My groupings are finally getting better


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ShooterMcGavin
September 24, 2007, 04:12 AM
I am happy about this last range trip, so I had to share. Each grouping is from 14 shots at 7 yards (S&W M&P40). I am open to comments or critiques if you have them.

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Action_Can_Do
September 24, 2007, 05:01 AM
congrats.
It took awhile til I could get a grouping with my browning hi-power. It just takes practice. I do have some advice and you are free to take it or leave it. I shoot handguns at 25 yards and seldom at any shorter range. It is more difficult starting off, but you really learn how to properly shoot. Anything you can do at 25, you are going to do better at 7.;)

righteousbarbarian
September 24, 2007, 06:03 AM
I'm no expert buy I've taken the opposite approach. I start close and slowly move back.

bluto
September 24, 2007, 10:54 AM
My approach to marksmanship was also to start at 7 yards and gradually work back to longer distances. The philosophy behind being able to shoot accurately at distance making short ranges easier works well for some. And while I shoot 80% of the time now at 25 yards, personally I found it easier to work on different mechanics (sight alignment, trigger control, grip, stance, *flinch*, sight picture, breathing, follow-up) when you could see where the shot was hitting each time.

You might try 5 shots for grouping until you're satisfied with the results then move back to 10 yards, 15 yards, and finally 25 yards. Eventually you can try shooting 10 shot strings because it offers a greater challenge at any distance.

I'm probably a bit extreme, but I saved my targets from each range session when I was starting out to compare from outing to outing. It helped me spot bad tendencies and weaknesses so I could isolate them. I'd work on changing one thing each time to see the results.

Keep up the good work. You're doing fine.

Bula
September 24, 2007, 12:09 PM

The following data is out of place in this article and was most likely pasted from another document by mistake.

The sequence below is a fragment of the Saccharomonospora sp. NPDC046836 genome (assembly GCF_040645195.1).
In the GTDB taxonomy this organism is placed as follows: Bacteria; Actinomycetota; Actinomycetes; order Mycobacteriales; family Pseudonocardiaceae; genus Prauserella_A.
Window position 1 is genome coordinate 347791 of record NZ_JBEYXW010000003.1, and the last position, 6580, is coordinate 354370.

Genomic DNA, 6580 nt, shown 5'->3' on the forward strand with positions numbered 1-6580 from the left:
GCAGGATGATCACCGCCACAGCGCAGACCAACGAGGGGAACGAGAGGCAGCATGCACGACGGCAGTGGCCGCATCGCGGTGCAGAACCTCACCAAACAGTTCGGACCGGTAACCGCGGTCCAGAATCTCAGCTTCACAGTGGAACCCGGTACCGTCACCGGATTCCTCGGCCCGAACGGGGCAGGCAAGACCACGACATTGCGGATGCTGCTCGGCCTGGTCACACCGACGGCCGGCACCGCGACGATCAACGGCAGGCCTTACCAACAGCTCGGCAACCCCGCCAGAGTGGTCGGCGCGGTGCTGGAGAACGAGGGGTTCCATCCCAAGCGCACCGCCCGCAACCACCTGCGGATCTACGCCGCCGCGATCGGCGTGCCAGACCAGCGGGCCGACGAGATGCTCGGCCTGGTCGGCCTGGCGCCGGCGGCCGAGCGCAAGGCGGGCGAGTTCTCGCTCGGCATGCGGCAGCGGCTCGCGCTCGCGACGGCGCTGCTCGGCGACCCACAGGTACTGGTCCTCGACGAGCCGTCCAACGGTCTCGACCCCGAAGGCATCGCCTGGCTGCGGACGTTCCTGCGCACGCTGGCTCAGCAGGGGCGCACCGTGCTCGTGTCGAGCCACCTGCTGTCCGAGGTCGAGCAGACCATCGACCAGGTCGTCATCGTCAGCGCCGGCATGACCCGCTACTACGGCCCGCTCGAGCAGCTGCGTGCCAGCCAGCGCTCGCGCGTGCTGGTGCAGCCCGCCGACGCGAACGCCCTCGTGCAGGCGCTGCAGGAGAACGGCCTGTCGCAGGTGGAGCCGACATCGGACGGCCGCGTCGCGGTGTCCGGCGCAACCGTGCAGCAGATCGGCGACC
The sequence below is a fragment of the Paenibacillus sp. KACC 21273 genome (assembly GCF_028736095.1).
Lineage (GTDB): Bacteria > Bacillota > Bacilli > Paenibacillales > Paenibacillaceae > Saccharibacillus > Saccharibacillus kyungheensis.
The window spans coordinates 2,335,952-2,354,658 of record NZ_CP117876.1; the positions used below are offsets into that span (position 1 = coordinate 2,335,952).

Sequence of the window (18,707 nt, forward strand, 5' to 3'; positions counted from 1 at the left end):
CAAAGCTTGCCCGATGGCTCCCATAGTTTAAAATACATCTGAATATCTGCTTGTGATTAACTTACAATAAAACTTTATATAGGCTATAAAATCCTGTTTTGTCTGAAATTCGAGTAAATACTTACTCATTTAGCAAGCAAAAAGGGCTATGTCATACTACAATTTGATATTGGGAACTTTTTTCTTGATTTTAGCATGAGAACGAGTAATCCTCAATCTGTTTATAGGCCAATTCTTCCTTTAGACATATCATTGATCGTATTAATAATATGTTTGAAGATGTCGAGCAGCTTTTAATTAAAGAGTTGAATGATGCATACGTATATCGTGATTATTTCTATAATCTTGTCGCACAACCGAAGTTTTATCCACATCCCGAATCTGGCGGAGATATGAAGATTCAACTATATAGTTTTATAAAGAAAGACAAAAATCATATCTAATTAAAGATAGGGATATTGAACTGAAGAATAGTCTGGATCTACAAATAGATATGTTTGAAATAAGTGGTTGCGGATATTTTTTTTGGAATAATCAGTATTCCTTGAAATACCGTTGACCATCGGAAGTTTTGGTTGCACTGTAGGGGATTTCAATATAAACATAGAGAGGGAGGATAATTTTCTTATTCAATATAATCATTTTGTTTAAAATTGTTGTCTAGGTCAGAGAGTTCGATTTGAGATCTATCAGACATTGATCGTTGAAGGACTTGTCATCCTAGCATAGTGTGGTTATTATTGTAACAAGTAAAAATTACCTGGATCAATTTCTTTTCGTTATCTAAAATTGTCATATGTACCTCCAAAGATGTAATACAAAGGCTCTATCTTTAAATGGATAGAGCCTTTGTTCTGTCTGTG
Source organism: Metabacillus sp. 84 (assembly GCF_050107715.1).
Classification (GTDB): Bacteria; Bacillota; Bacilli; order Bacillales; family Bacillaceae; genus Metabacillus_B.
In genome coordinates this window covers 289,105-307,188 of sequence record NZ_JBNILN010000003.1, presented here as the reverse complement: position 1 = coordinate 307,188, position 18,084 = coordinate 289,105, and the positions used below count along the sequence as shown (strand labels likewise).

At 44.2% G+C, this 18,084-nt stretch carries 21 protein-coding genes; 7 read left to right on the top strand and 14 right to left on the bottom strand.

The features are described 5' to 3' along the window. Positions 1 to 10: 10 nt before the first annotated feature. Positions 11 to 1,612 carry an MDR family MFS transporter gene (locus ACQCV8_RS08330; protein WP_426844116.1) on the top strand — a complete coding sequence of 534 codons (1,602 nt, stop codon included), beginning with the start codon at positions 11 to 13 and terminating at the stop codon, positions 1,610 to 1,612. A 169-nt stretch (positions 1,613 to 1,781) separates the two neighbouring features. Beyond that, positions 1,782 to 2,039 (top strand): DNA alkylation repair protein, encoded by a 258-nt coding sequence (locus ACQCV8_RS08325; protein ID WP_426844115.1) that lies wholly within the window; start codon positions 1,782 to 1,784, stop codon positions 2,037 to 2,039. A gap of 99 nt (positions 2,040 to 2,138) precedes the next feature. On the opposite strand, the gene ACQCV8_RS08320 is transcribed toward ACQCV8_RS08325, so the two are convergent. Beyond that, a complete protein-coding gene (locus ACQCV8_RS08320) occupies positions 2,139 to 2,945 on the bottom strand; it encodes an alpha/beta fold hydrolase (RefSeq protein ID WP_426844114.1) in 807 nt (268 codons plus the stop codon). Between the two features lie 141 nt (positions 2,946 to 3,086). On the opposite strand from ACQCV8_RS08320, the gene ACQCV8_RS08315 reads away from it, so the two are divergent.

Lookin' good. The one thing that really helped me was learning to slowly squeeze the trigger and let the drop surprise you. And I always keep the trigger down through the recoil. An experienced shooter told me follow through "wasn't only for golf". keep up the good work.

ShooterMcGavin
September 24, 2007, 02:44 PM
I do have some advice and you are free to take it or leave it. I shoot handguns at 25 yards and seldom at any shorter range. It is more difficult starting off, but you really learn how to properly shoot. Anything you can do at 25, you are going to do better at 7.
I am happy to hear any advice I can get. Thanks.
Is your advice aimed towards those who are planning on competing in the future? My main goal, at the moment, is competency for self defense. I think the range I shoot at probably only goes out to 25 yards (at the most), but I will give your advice a try :)

I'm probably a bit extreme, but I saved my targets from each range session when I was starting out to compare from outing to outing. It helped me spot bad tendencies and weaknesses so I could isolate them. I'd work on changing one thing each time to see the results.
I do bring the target in closer after each string of shots, in order to analyze the placement.

For those shots, I was squeezing slowly, working on letting the break surprise me. I continued to hold the trigger through the recoil, and released slowly. I would load my mags (4 of them available) with 1 snap-cap somewhere in the mix, and try to convince myself that "this is the dud". It also gave me a chance to see my flinch, which is getting smaller.

CountGlockula
September 24, 2007, 03:26 PM
Great job. All it takes is some extra range time.

10-Ring
September 24, 2007, 04:53 PM
There is no substitue for practice...it's all about quality time & maintaining good form. Be patient and shoot only this pistol until you've gotten to that point your meeting your expections on a consistent basis
Oh, & have fun! ;)

Action_Can_Do
September 25, 2007, 04:55 AM
ShooterMcGavin
I'm happy to help if I can. I don't compete in shooting (though me and my friends are very competitive). I've always found 25 yards to be a good distance to shoot at. When I start with a new gun, I usually do very poorly. Then, by the second or third trip, I start to improve considerably. You can start at shorter ranges and move back, but I prefer to start further back. The only exception to this rule for me is snub noses.

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